EDMA
Ethylenedioxymethamphetamine.svg
Clinical data
Routes of
administration
Oral
ATC code
  • none
Legal status
Legal status
Identifiers
  • 1-(2,3-dihydro-1,4-benzodioxin-6-yl)-N-methylpropan-2-amine
CAS Number
PubChem CID
ChemSpider
UNII
Chemical and physical data
FormulaC12H17NO2
Molar mass207.273 g·mol−1
3D model (JSmol)
  • CC(Cc1ccc2c(c1)OCCO2)NC
  • InChI=1S/C12H17NO2/c1-9(13-2)7-10-3-4-11-12(8-10)15-6-5-14-11/h3-4,8-9,13H,5-7H2,1-2H3 checkY
  • Key:UJKWLAZYSLJTKA-UHFFFAOYSA-N checkY
  (verify)

3,4-Ethylenedioxy-N-methylamphetamine (EDMA) is an entactogen drug of the methamphetamine class.[1][2] It is an analogue of MDMA where the methylenedioxy ring has been replaced by an ethylenedioxy ring.[1][2] EDMA was first synthesized by Alexander Shulgin.[1] In his book PiHKAL, the dosage is listed as 150–250 mg, and the duration listed as 3–5 hours.[1] According to Shulgin, EDMA produces a bare threshold consisting of paresthesia, nystagmus, and hypnogogic imagery, with few to no other effects.[1] Scientific research has demonstrated that EDMA acts as a non-neurotoxic serotonin releasing agent with moderately diminished potency relative to MDMA, and with negligible effects on dopamine release.[2]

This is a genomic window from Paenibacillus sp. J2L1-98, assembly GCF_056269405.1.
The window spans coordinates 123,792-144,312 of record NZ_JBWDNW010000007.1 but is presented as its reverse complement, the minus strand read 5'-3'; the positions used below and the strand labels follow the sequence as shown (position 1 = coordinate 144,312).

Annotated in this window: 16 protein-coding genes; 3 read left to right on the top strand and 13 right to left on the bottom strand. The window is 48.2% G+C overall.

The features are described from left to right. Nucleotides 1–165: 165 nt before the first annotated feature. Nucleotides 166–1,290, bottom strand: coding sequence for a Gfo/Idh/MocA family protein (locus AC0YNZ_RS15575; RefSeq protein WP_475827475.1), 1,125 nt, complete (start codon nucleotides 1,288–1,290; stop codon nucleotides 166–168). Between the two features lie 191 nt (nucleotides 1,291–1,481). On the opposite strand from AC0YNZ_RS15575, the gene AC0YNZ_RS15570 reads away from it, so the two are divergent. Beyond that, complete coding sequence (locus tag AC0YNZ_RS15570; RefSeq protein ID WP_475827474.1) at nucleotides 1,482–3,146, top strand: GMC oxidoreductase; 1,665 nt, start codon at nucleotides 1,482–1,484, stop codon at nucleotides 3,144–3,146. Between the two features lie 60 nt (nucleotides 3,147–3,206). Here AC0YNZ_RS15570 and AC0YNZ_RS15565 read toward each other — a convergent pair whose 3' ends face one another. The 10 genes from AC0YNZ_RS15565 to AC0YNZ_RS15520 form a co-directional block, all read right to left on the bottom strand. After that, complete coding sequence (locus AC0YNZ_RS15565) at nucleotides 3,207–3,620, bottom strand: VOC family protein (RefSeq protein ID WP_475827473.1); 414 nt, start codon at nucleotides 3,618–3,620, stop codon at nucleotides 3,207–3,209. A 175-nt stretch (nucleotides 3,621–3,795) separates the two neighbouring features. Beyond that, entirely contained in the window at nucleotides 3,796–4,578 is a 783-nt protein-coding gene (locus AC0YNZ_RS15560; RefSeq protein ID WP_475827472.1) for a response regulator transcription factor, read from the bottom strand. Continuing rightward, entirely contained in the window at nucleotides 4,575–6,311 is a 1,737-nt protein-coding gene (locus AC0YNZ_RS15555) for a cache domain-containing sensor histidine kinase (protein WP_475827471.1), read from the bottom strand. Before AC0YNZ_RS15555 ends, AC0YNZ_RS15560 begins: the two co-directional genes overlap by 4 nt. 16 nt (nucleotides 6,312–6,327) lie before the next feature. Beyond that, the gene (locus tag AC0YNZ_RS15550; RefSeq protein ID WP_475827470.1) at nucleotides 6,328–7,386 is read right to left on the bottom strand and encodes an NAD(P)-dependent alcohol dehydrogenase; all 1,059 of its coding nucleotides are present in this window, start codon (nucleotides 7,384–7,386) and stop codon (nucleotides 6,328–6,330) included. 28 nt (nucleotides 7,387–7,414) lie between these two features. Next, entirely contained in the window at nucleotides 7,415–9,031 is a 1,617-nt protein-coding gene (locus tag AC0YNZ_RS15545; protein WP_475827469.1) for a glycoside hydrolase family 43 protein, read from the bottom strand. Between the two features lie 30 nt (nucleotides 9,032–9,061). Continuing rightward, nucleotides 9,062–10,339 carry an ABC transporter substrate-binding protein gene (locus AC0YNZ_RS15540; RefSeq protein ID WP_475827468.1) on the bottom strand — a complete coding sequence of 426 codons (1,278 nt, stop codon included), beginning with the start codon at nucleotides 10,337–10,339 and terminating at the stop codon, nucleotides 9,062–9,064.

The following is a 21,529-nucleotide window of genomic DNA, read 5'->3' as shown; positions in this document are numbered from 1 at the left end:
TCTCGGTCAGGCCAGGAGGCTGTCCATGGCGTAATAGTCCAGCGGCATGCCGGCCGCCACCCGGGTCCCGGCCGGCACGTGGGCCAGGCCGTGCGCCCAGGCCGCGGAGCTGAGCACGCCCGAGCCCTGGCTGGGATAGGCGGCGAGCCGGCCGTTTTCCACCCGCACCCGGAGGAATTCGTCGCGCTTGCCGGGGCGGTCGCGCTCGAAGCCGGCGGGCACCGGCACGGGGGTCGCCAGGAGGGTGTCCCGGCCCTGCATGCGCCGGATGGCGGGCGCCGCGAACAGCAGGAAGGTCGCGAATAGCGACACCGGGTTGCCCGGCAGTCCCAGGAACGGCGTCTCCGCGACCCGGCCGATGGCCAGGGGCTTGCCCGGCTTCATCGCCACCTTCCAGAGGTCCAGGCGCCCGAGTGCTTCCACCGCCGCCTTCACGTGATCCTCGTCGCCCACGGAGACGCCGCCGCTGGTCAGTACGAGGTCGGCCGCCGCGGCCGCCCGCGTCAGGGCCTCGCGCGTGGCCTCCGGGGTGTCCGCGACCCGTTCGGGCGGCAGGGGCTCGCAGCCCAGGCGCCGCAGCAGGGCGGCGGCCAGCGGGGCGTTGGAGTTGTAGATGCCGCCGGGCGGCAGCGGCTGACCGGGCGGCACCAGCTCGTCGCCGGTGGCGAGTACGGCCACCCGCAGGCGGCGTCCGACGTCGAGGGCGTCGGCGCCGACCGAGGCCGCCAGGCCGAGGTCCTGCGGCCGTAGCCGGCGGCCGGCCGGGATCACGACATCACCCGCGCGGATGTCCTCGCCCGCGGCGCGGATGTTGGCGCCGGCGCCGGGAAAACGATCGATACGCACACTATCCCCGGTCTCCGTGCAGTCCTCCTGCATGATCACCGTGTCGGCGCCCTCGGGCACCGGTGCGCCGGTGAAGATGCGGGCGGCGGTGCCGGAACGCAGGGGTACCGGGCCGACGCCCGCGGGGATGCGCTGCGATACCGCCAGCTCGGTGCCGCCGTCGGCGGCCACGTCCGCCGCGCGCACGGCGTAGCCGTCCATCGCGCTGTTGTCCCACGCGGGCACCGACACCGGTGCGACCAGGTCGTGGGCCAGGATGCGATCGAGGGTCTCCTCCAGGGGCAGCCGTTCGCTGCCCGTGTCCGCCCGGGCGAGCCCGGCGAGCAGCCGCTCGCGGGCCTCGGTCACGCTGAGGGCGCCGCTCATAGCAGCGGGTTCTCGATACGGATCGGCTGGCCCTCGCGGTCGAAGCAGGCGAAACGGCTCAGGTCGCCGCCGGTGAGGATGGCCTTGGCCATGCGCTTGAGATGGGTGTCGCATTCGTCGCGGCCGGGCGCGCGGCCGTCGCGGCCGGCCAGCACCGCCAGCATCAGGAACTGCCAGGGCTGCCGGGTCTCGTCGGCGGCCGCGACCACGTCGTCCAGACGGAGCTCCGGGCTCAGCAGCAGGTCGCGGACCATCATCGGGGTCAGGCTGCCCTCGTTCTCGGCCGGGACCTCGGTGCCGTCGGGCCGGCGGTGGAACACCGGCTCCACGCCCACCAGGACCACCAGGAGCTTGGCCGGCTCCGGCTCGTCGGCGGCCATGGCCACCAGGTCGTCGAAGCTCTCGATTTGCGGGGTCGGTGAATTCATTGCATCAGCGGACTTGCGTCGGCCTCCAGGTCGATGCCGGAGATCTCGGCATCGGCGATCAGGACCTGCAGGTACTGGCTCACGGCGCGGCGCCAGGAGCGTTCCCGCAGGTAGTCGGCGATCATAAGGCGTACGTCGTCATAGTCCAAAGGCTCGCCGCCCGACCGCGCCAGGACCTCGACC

References

  1. ^ a b c d e Ann Shulgin; Alexander Shulgin (1991). Pihkal: A Chemical Love Story. Transform Press. ISBN 0-9630096-0-5.
  2. ^ a b c McKenna DJ, Guan XM, Shulgin AT (March 1991). "3,4-Methylenedioxyamphetamine (MDA) analogues exhibit differential effects on synaptosomal release of 3H-dopamine and 3H-5-hydroxytryptamine". Pharmacology Biochemistry and Behavior. 38 (3): 505–12. doi:10.1016/0091-3057(91)90005-M. PMID 1829838. S2CID 2740262.